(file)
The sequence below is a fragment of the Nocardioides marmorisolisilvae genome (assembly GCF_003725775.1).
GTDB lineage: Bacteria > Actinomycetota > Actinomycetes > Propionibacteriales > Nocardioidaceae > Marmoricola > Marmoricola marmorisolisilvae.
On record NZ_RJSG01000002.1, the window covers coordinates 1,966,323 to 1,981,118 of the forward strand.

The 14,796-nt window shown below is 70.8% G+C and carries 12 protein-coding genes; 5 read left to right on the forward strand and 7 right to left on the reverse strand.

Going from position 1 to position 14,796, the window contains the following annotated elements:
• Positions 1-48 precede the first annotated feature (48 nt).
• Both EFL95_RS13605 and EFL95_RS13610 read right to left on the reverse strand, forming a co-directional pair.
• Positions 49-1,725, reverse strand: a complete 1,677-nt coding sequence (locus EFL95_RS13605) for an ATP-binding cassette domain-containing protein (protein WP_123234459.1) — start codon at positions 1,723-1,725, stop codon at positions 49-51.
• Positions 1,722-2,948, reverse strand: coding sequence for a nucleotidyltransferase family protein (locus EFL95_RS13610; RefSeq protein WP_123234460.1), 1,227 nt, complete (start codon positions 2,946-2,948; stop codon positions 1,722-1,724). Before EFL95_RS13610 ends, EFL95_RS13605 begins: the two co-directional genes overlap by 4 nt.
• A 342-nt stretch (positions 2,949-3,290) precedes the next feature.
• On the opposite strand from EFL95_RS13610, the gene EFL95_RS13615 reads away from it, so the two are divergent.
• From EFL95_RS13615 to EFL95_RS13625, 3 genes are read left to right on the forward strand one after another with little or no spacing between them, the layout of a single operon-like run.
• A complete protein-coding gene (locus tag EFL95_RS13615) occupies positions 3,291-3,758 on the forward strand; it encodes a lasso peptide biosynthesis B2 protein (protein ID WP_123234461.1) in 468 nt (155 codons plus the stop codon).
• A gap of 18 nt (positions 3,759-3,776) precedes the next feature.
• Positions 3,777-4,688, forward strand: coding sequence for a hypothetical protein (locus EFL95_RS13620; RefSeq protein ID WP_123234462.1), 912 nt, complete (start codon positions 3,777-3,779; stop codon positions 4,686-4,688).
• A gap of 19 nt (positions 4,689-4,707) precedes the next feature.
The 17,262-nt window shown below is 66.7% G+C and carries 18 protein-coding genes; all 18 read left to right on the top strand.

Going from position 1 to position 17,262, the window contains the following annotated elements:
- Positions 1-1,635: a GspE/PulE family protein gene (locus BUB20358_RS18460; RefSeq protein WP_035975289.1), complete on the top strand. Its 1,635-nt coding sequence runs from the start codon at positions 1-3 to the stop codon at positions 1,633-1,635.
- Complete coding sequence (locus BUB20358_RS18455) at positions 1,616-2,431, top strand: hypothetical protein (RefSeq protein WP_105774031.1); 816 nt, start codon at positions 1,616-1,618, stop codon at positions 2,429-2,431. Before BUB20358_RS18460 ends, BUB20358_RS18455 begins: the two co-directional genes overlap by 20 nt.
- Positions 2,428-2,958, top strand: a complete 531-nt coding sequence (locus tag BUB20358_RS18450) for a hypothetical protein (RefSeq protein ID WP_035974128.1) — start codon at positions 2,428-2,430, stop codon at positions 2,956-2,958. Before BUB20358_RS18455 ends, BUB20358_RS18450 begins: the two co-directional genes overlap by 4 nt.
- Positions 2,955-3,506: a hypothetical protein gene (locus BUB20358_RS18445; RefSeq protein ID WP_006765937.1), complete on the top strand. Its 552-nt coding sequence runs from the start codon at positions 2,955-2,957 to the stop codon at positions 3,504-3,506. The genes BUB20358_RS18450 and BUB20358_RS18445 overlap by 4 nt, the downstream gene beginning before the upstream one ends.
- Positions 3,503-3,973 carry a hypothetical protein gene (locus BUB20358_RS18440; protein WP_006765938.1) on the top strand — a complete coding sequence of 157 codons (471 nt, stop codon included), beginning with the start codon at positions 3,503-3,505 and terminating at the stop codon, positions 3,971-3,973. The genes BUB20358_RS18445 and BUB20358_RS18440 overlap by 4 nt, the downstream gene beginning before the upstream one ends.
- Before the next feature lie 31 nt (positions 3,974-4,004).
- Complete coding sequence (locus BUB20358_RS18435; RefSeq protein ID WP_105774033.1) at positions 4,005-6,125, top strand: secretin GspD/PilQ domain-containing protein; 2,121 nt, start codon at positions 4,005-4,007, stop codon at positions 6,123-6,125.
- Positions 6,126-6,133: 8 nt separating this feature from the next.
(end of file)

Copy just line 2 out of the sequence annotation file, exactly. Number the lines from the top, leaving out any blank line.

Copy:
GTDB lineage: Bacteria > Actinomycetota > Actinomycetes > Propionibacteriales > Nocardioidaceae > Marmoricola > Marmoricola marmorisolisilvae.